Saudi Arabia and Israel See Iran as Existential Threat

(Bloomberg) Adm. (ret.) James Stavridis - I was in Saudi Arabia in September 2019 when drone strikes, almost certainly instigated by Iran, hit major Saudi oil facilities. The U.S. ambassador at the time, Gen. (ret.) John Abizaid, and I agreed that the Saudis were facing an existential threat from Tehran. Gen. (ret.) John Allen, a former commander of U.S. Central Command, tells me, "Iran remains the top threat in the region." Iran has no interest in arriving at an accommodation with the Saudis and other Gulf Arab states, as seen in last month's missile attacks on the Kingdom's capital of Riyadh by Iranian-backed Houthi rebels in Yemen. The Israelis take a similar view of Iran as an existential threat, and fear its gradually increasing military capability (notably in cyber warfare, unmanned vehicles and ballistic missiles). During all of my visits to Israel, the Iranian threat hovered over all other concerns, and justifiably so. The mutual loathing and distrust of Iran by America's two most militarily capable allies in the region has increased quiet cooperation between them. Senior Israelis I talk to reiterate their belief that Iran will eventually successfully build a nuclear arsenal unless it is stopped by direct military intervention. They point to how the world treats North Korea. The writer, former supreme allied commander of NATO, is dean emeritus of the Fletcher School of Law and Diplomacy at Tufts University.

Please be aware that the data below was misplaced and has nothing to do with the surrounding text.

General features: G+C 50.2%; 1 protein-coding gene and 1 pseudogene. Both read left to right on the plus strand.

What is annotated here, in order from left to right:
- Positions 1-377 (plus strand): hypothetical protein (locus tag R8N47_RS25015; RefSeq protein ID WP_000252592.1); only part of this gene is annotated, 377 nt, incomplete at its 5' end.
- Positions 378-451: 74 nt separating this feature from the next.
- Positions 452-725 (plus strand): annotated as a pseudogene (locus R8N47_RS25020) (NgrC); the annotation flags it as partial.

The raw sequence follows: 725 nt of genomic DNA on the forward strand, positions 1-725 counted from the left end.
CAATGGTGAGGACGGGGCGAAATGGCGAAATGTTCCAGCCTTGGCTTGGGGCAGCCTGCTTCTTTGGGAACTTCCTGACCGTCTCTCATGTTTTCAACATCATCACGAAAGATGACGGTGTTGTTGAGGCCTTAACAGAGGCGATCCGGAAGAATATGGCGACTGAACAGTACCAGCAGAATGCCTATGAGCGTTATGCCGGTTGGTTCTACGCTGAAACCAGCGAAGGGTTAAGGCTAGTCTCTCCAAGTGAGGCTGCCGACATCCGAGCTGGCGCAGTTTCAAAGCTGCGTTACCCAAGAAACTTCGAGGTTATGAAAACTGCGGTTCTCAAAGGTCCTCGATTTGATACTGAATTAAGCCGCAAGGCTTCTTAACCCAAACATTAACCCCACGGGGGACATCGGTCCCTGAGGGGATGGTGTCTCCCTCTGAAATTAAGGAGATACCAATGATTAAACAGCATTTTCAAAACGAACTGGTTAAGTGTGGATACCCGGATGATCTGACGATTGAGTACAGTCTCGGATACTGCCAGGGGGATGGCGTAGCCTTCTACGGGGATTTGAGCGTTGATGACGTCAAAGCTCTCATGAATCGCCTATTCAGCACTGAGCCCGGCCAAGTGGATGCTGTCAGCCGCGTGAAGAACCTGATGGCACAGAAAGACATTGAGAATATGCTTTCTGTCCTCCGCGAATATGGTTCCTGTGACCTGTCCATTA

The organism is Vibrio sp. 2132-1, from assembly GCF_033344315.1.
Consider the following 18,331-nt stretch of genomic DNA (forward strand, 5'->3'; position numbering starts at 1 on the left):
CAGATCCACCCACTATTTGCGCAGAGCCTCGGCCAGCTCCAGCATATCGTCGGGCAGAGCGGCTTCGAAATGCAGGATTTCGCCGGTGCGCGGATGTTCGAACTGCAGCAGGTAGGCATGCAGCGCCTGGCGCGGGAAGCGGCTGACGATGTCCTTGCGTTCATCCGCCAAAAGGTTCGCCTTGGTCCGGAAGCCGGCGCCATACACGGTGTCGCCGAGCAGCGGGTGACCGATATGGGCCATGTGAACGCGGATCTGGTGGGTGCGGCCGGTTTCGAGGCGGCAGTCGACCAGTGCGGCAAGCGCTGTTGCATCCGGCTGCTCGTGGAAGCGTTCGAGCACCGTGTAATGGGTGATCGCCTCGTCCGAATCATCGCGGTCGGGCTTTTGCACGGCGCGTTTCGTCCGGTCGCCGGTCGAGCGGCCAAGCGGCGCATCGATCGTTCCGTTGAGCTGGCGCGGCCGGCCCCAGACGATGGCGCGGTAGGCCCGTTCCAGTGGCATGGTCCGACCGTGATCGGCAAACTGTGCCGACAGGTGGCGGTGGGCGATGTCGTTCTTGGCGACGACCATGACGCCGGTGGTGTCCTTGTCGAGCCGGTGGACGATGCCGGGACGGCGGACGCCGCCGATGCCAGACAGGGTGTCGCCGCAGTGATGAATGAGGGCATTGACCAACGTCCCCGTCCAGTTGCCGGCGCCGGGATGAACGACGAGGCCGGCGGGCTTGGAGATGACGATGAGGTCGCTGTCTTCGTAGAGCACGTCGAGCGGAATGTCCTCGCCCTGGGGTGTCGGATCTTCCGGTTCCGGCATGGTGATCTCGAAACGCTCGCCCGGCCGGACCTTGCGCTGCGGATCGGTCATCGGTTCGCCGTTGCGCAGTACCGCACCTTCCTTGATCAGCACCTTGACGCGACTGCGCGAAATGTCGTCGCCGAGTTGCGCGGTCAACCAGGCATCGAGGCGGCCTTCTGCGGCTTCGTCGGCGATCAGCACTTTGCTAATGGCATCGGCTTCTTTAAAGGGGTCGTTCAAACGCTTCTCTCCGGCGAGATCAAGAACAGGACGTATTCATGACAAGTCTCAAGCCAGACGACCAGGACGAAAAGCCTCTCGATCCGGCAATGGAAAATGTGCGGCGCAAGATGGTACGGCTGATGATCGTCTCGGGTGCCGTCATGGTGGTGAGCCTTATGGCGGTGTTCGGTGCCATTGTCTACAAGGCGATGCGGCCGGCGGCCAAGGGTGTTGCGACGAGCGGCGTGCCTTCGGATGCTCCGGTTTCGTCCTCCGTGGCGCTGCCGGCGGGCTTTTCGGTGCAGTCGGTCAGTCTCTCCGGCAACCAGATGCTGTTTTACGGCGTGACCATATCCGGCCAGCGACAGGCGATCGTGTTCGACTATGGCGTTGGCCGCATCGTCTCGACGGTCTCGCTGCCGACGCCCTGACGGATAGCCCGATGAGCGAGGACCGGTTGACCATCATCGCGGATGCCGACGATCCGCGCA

2021-02-11 00:00:00

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